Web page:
Ransomware is a threat that is on the rise, as it can target businesses, healthcare organizations, and even municipalities or individual users. Ransomware encrypts data on an infected system, locking the user out and keeping them from accessing important information. The user is then given a message that explains how to unlock their data, which includes paying a ransom using cryptocurrency in exchange for the decryption key. Many victims never get the key, regardless of payment, meaning that in the event you fall victim to ransomware, be sure to contact your IT resource to discuss your options for recovering from this incident.

Logic Bomb

The logic bomb is a digital land mine that lies dormant in your system until a specific event triggers it. A logic bomb can damage a computer, occasionally causing even physical damage to components. Logic bombs can overwork certain pieces of hardware, like hard drives or cooling fans, to cause catastrophic damage.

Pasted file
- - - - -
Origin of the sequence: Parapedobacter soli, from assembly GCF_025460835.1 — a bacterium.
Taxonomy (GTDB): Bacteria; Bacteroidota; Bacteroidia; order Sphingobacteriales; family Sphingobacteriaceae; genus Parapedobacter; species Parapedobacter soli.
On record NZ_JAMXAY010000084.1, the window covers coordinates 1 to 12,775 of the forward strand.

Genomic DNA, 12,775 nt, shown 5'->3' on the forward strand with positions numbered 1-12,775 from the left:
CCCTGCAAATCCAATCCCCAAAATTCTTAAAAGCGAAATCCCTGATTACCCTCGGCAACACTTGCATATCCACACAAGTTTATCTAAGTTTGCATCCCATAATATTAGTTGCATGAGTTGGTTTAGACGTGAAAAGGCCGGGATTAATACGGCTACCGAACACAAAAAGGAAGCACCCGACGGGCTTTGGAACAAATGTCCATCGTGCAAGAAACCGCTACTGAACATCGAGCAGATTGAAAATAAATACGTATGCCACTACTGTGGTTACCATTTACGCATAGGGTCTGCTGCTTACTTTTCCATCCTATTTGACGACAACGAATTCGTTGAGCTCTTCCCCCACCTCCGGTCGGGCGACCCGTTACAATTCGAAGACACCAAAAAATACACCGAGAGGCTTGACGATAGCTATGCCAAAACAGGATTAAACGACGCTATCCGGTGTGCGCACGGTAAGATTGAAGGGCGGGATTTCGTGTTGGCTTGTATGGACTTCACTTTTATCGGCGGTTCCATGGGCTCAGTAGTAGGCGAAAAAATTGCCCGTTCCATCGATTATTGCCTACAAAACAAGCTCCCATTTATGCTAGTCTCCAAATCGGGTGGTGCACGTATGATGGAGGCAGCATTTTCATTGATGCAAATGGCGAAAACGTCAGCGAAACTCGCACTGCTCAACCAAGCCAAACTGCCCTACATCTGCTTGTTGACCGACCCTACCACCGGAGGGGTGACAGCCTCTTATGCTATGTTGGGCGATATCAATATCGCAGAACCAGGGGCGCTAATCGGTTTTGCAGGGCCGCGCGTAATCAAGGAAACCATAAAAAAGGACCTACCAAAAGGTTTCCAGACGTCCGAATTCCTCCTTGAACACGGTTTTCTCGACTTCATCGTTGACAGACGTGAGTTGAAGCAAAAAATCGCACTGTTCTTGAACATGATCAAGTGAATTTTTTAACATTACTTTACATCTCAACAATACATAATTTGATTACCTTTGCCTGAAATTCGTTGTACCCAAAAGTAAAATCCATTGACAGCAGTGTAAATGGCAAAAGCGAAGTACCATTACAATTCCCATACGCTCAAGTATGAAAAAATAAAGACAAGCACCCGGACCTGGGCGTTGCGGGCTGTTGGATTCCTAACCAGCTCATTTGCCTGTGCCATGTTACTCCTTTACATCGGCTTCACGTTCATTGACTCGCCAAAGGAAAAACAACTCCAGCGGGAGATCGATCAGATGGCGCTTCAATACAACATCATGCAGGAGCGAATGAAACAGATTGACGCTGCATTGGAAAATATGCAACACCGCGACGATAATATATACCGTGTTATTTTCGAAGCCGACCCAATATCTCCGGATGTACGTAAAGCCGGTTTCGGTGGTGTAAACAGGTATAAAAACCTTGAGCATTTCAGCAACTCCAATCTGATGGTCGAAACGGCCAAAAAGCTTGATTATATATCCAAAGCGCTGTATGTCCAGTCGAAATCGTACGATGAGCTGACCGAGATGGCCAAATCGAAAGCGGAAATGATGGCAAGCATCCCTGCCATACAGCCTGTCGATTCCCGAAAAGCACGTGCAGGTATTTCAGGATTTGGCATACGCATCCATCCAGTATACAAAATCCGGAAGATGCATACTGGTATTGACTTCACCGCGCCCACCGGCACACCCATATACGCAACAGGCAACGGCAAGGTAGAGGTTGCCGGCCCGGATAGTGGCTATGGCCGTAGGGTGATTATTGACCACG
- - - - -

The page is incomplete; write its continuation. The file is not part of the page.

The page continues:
Backdoor

A backdoor is more of a mechanism that allows for an attack, meaning that a criminal installs a backdoor on your device to make the system vulnerable at a later date. Backdoors are used to keep access to a system long after other vulnerabilities are patched, and they are most effective when users have let their guard down.

Rootkit

A rootkit is what gives hackers the ability to create a backdoor. Hackers can modify systems using software vulnerabilities, leaving ways open in the targeted system.

Botnets